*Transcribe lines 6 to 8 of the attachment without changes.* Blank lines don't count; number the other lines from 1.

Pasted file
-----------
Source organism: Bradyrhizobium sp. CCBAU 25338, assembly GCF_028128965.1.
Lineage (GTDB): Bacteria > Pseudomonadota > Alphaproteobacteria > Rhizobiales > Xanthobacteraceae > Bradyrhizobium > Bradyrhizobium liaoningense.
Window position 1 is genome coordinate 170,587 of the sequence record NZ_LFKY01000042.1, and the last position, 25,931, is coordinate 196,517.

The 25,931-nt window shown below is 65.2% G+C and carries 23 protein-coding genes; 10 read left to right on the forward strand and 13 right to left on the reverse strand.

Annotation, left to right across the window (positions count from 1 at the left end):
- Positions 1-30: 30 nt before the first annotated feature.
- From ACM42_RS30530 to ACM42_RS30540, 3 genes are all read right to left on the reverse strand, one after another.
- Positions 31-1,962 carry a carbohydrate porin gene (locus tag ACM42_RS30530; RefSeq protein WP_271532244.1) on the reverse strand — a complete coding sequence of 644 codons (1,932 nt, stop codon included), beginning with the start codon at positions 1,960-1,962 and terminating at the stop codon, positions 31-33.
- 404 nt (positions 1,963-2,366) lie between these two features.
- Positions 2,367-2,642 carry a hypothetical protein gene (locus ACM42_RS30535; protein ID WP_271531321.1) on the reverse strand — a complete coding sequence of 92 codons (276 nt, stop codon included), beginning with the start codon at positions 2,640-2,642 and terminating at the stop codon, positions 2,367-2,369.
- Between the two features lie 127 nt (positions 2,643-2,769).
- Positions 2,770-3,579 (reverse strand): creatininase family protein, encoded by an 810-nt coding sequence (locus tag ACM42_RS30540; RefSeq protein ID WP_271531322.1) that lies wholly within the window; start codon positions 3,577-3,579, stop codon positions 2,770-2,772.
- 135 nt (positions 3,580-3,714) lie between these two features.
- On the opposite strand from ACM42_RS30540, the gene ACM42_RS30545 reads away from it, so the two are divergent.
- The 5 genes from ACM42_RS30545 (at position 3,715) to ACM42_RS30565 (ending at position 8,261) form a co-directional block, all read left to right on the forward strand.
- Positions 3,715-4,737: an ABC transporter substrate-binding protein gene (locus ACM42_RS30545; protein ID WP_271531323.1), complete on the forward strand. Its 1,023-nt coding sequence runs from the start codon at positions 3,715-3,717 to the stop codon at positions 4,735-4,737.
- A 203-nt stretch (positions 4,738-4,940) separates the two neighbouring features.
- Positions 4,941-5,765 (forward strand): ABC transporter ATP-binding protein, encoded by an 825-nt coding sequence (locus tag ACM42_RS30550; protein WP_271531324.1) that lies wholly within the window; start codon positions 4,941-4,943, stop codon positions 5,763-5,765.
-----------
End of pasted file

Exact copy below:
- Positions 1-30: 30 nt before the first annotated feature.
- From ACM42_RS30530 to ACM42_RS30540, 3 genes are all read right to left on the reverse strand, one after another.
- Positions 31-1,962 carry a carbohydrate porin gene (locus tag ACM42_RS30530; RefSeq protein WP_271532244.1) on the reverse strand — a complete coding sequence of 644 codons (1,932 nt, stop codon included), beginning with the start codon at positions 1,960-1,962 and terminating at the stop codon, positions 31-33.